Black Activism Shouldn’t Have to Appeal to Allies

To the Editor:

In “What Black Campus Activists Can Learn From the Freedom Summer of 1964” (The Chronicle, January 31), Heather Merrill and Donald Carter argue that black activists must remember a tradition of compassion and acceptance of other individuals in order to forward their agendas. Furthermore, the authors suggest that student activists have chosen to utilize race as a “weapon” and may not have “invested the critical thinking and discussions” required to construct their arguments…

Colleges Must Educate Students About Commercial Uses of Personal Data

To the Editor:

It stands to reason that a for-profit consultant would advocate that higher education facilitate student consent to commercial applications “Muy Loco Parentis: How ‘Freakouts’ Over Student Privacy Hamper Innovation,The Chronicle, February 2). There is money to be made in it. Just ask Google about its scanning of student emails, almost certainly from sometime in 2010 when they used the OneBox technology on all mail until April 30, 2014, when they asserted they had removed that te…

Reasonable Admissions Standards Are Key to Student Success

To the Editor:

I recently read The Chronicle’s article on the proposal and actions of the president and faculty at Mount St. Mary’s University of Maryland (“A President’s Plan to Steer Out At-Risk Freshmen Incites a Campus Backlash,” January 20). I have earned two master’s degrees and have taught mathematics at a community college for eight years after spending about 13 years at four-year colleges.

First, while the optics of this situation are challenging and the reported methods for making deci…

For Western Illinois U., Finger-Pointing Within Is Not the Answer

To the Editor:

I’m not sure whether the angle of reporting was responsible for the effect, but my impression reading your recent account of layoffs at Western Illinois University (“A University Softens a Plan to Cut Tenured Faculty, but Professors Remain Wary,” The Chronicle, January 27) makes it sound as if faculty are blaming everyone BUT Springfield for the threat to their jobs.  Rather than point fingers at the union or administration, or senior colleagues or the Board of Trustees, as if t…

Scholarly Work of Feminism Critic Should Be Re-Examined

To the Editor:

I am not at all surprised that there is still backlash against feminism in the academy, though I’ll admit to being delighted by the irony that Allen Frantzen, the scholar in question in the recent article “Prominent Medieval Scholar’s Blog on ‘Feminist Fog’ Sparks an Uproar,” (The Chronicle, January 22) is a medievalist. Dude, are you still living in the middle ages?

Contra the Chronicle coverage, though, I think the important issue is neither his opinions nor others’ reactions to…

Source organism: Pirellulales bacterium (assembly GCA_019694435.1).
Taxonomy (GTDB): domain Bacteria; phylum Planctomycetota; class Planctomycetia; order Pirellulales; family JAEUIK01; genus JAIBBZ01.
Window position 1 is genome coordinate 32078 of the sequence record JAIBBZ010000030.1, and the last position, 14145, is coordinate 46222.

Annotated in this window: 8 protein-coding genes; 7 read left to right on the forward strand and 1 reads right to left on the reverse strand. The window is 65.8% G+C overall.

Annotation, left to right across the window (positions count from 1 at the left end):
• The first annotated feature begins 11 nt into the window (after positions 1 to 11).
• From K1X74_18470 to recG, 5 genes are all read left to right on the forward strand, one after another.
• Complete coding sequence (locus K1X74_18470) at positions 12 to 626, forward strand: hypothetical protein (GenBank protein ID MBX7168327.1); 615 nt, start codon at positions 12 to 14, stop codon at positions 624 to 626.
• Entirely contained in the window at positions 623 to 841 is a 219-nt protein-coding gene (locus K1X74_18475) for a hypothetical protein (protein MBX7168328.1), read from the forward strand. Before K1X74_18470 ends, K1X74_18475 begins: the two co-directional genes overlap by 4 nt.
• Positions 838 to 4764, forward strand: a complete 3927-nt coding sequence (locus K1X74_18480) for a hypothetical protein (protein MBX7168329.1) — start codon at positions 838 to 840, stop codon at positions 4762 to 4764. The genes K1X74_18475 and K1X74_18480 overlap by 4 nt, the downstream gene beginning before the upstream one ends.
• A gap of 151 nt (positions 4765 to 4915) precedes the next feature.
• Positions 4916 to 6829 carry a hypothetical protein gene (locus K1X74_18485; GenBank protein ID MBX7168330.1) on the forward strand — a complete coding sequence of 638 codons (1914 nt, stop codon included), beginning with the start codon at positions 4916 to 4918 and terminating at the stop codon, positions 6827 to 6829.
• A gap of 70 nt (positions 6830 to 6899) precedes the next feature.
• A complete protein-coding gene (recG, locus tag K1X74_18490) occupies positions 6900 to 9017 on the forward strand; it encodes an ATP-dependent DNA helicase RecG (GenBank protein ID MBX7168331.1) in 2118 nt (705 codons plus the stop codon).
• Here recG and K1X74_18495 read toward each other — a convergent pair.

CUNY Charged Tuition Prior to 1976

To the Editor:

Attending college tuition-free is a reality today for 90 percent of City University of New York community-college students and for more than 66 percent of all full-time CUNY college students in baccalaureate and associate degree programs. For these mostly low-income students, low tuition, federal and state financial aid, and federal tax credits make possible a quality college education. The commentary, “Nobody Should Have to Pay to Go to College,” (The Chronicle, December 16) inco…

There Are Two Wheaton Colleges, and They Aren’t Related

To the Editor:

Your recent article “What the Wheaton Controversy Means for Colleges’ Religious Identity” (The Chronicle, January 13) raises unintended identity confusion for Wheaton College in Norton, Massachusetts, the private, secular liberal arts college where I serve as president. The essay by S. Alan Ray identifies Professor Larycia Hawkins’ institution as Wheaton College in Illinois, but that phrase is often missed by readers, who then confuse the Illinois college’s actions with my ins…

Melissa Click Article Gave Validation to Online Bullies

To the Editor:

I am writing to express my dismay at the “article” you wrote about Professor Melissa Click’s emails (The Chronicle, January 13). I assume you thought that this would shine a light on the appalling level of vitriol, harassment, and abuse that people are willing to send to strangers (especially if those strangers are female, a point you neglected to mention or contextualize). However, the function of the article was to “feed the trolls,” providing attention and validation to online …

Publication of Professor’s Emails Was Appalling

To the Editor:

I am appalled by today’s publication of “Melissa Click’s Inbox” (The Chronicle, January 13).  Utterly lacking in analysis, it reads simply as invasive and intrusive.  I have been waiting months for a thoughtful, nuanced exploration of the tension between the freedom of assembly and the freedom of the press and their intersection at Mizzou in this particular incident, and I have been terribly disappointed.  I expect better from The Chronicle.

Katie LeBesco
Associate Dean for Academ…

Why Publish Professor’s Email Messages?

To the Editor:

What is the point of the article that you published today on Melissa Click’s emails (“Melissa Click’s Inbox,” The Chronicle, January 13)? You seem to have just given an uncritical platform to people who were upset with her, a position that has been well-documented in the press already. What is the point of this, beyond voyeurism and humiliating her even more than she has been humiliated already?

There is nothing newsworthy here. You could have taken a critical look at how threaten…